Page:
US judge rejects Russian company’s bid to dismiss Mueller charges
A federal judge in Washington, D.C., has rejected an effort by a Russian company to get charges brought by special counsel Robert Mueller dismissed.
U.S. District Court Judge Dabney Friedrich, who was appointed by President Trump, on Monday denied a motion by Concord Management and Consulting LLC to dismiss an indictment on the grounds that Mueller was appointed unlawfully by Deputy Attorney General Rod Rosenstein, who is overseeing the Russia investigation.
The company — which allegedly has ties to Yevgeniy Viktorovich Prigozhin, a Russian businessman better known as “Putin’s chef” because of his ties to Russian President Vladimir Putin — is accused of funding a Russian troll farm that used social media to sow discord among the American public in a broader plot to interfere in the election.
A U.S.-based attorney filed a motion in June asking the court to dismiss the charges, arguing that Rosenstein violated the Appointments Clause of the U.S. Constitution when he tapped Mueller to spearhead the Russia investigation in May 2017.
The clause allows the president to appoint “principal officers” who are then confirmed by the Senate and permits courts or departments to appoint “inferior officers” with the permission of Congress.
Lawyers for Concord Management and Consulting argued that Mueller’s appointment is unconstitutional because he does not qualify as either under the clause. They wrote that he was not appointed by the president to be a “principal officer” and there was “no statutory authorization” allowing Rosenstein to appoint Mueller as an inferior officer.
Friedrich struck down that argument on Monday.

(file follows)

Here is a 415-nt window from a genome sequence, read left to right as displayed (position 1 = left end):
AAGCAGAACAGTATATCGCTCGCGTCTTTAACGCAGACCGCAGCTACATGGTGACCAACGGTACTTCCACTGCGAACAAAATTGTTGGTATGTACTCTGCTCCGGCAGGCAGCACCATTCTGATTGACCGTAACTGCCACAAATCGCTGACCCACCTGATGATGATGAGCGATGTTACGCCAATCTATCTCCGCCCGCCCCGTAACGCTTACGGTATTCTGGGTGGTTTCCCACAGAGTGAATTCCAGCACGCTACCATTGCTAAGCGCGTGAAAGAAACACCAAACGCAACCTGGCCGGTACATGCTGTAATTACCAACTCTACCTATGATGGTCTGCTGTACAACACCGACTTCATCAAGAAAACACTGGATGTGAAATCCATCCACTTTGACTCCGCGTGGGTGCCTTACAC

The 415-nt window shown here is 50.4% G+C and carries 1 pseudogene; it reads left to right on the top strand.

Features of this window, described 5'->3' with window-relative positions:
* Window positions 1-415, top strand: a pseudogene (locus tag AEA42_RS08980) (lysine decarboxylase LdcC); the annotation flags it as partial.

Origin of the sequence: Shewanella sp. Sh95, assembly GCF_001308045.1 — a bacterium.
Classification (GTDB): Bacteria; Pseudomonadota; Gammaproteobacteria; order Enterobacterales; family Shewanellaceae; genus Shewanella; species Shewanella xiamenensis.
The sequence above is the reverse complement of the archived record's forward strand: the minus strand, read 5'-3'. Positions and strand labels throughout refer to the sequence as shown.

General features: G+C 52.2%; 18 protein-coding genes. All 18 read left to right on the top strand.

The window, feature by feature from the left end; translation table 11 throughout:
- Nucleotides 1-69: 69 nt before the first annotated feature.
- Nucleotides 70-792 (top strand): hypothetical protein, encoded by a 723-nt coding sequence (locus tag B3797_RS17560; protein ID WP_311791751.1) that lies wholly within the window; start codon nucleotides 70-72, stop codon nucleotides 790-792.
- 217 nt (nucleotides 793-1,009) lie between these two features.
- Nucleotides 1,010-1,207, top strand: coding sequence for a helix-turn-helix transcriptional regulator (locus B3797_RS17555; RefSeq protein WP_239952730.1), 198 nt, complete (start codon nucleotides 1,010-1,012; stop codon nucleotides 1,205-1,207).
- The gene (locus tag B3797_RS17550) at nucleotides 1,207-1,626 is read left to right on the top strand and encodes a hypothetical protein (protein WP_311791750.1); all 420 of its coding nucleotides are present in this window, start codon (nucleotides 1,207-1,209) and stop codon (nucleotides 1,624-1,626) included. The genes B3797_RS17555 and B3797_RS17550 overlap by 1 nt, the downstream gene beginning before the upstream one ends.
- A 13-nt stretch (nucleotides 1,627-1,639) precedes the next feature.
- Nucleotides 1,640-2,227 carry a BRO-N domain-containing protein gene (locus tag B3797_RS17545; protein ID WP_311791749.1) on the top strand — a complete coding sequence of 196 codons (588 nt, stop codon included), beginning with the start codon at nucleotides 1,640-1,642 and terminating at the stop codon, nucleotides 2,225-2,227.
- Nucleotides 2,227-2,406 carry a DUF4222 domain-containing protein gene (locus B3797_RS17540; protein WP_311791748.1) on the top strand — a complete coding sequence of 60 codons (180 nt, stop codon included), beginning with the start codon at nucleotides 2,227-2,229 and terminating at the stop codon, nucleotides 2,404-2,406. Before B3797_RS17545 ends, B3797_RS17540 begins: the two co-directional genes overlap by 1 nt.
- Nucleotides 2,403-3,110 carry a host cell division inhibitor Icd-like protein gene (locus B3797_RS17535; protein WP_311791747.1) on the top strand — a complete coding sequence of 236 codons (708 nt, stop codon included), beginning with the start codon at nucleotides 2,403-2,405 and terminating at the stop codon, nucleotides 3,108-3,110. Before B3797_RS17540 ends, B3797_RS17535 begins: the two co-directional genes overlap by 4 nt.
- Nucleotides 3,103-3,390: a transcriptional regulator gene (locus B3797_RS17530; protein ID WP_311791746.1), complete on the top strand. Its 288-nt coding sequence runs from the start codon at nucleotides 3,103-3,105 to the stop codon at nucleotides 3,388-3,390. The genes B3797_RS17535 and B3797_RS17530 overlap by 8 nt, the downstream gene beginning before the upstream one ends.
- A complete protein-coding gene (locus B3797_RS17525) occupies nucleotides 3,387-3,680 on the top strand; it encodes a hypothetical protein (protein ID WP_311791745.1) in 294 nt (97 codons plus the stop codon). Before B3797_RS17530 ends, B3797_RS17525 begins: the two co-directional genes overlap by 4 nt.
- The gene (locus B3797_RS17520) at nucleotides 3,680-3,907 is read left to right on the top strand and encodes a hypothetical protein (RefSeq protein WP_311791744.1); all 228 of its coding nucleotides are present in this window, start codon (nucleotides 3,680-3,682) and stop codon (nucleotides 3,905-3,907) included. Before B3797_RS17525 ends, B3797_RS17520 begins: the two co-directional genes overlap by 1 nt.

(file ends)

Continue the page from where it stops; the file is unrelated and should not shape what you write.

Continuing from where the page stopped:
“The Special Counsel is an inferior officer because he is directed and supervised by the Acting Attorney General,” Friedrich wrote, referring to Rosenstein, who took over the Russia investigation after Attorney General Jeff Sessions recused himself.
“Although the Special Counsel regulations may not permit the Acting Attorney General to counterdemand certain decisions made by the Special Counsel, the Special Counsel remains subject to the Acting Attorney General’s plenary supervision,” the judge wrote.
“Second, Congress vested the Acting Attorney General with the power to appoint the Special Counsel,: Friedrich continued, citing past legal precedents that “make clear” Rosenstein, acting as attorney general with respect to the investigation, has the “necessary statutory authority” to appoint Mueller.
Attorneys for Concord and Mueller’s team have sparred over access to evidence and other matters since the company was indicted in February as part of the case against the St. Petersburg troll farm, called the Internet Research Agency.
The company, said to be controlled by Prigozhin, has pleaded not guilty to the charges through its attorneys.